A post shared by 🇩🇴Liz FernándezR🇩🇴 (@cocinandoencasadeliz) on

Literally translated as “the flag,” this Dominican dish often features stewed meat, rice and beans to represent the tricolored flag. The dish is also called “plato del día” or “el almuerzo” and is commonly eaten for lunch with a side of tostones, avocado and a side salad. SIGN US UP for this meal!

Are there any dishes on the list that you want to try? If so, share this article with your friends!


READ: In Case You Weren’t Already Aware, These Latino ‘Junk Food’ Snacks Are Totally Vegan

He’s Been Called The Greatest Latino Boxer Of All Time And Panamanian Boxer Roberto Duran Might Just Prove His Case In This Documentary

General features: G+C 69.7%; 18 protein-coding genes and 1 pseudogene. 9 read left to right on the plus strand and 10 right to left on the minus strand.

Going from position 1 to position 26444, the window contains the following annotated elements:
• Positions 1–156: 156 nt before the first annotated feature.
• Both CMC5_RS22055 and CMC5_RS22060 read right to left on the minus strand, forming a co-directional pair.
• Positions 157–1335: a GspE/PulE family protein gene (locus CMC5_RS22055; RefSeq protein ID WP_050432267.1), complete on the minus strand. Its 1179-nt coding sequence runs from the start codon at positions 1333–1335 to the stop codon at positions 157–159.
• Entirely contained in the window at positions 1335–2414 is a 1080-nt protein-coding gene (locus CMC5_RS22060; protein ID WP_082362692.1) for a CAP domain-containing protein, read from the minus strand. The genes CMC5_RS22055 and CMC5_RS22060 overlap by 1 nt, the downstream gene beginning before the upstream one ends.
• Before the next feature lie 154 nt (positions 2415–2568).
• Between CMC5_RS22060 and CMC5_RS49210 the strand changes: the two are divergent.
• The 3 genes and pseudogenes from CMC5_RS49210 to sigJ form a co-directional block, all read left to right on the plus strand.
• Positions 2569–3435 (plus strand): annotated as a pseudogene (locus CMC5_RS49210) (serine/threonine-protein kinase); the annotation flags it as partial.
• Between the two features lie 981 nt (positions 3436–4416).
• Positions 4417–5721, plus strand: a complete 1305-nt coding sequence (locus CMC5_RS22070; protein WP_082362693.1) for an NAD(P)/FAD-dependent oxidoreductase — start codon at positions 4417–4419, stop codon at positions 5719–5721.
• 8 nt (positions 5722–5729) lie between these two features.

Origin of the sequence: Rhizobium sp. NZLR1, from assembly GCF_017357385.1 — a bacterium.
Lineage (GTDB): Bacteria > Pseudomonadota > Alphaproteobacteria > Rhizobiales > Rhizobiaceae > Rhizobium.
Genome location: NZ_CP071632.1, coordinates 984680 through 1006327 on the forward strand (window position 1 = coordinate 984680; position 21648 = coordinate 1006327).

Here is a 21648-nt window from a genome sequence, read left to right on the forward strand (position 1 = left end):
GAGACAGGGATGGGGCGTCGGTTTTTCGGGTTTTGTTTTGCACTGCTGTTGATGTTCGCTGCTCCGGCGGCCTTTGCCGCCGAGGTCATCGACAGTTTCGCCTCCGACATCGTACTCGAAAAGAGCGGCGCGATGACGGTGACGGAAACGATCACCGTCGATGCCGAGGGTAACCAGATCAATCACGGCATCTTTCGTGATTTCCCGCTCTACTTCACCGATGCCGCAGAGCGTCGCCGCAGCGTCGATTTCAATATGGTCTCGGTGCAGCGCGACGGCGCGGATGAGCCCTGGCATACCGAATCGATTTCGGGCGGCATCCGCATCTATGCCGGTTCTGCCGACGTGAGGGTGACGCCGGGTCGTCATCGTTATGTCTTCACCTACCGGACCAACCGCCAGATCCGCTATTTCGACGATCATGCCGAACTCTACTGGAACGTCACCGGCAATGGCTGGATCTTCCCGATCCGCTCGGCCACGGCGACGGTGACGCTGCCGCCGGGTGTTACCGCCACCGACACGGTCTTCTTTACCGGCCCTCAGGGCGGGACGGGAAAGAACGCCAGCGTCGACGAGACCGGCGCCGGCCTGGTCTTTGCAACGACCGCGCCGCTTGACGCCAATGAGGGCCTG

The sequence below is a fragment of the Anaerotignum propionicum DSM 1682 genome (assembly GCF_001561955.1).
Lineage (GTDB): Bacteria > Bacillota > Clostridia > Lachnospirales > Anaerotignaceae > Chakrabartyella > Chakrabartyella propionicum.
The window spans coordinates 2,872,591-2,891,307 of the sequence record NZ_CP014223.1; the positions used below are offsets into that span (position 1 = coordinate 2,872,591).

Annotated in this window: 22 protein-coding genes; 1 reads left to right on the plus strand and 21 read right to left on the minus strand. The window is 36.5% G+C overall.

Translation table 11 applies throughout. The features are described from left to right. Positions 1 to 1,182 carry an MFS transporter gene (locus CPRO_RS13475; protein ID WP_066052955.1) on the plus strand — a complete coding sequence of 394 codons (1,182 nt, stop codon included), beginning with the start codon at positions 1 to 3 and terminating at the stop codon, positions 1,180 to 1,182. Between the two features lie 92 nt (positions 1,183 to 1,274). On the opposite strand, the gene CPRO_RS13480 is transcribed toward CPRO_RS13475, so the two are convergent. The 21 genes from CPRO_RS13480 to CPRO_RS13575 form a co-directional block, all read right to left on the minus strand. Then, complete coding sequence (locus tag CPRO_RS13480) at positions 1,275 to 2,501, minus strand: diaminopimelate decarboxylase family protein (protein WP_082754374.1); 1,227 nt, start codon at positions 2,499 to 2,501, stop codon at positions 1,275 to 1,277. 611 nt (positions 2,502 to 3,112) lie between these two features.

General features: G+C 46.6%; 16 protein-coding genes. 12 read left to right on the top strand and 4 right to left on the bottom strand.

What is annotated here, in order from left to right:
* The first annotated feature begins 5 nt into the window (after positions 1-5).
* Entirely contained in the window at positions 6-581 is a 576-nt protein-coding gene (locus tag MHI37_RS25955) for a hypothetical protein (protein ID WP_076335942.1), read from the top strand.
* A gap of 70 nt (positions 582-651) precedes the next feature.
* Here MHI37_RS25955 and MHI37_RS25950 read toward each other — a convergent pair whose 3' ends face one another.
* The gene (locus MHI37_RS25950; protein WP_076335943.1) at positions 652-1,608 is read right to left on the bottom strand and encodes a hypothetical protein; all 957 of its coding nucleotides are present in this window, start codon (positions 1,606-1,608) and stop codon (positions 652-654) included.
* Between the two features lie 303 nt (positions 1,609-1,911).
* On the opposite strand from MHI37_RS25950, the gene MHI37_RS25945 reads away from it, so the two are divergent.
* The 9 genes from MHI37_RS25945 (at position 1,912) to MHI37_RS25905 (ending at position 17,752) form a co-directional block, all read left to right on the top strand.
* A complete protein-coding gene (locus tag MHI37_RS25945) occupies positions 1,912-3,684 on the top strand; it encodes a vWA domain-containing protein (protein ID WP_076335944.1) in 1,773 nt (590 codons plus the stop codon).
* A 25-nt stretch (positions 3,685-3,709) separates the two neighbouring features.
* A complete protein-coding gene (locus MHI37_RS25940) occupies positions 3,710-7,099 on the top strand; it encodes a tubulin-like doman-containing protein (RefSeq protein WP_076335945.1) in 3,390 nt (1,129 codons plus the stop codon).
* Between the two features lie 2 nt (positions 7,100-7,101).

Entertainment

He’s Been Called The Greatest Latino Boxer Of All Time And Panamanian Boxer Roberto Duran Might Just Prove His Case In This Documentary

robertoduranbox / Instagram

No one can deny the impact Latinos have had in the sport of boxing. The rough upbringing of many young men from the region has led trainers and managers to generate a vast quantity of world champions. Names like Julio Cesar Chávez, Ricardo López Nava, Felix Tito Trinidad, Alexis Arguello, and Carlos Monzón bring tears of joy to fans from countries as diverse as Mexico, Puerto Rico, Argentina, and Nicaragua. Boxing champions encapsulate the dreams and aspirations of young Latinos. Because it is often the case that in our continent governments fail the population and each person has to fend for themselves, boxing has become a metaphor for individual progress amidst the most adverse circumstances.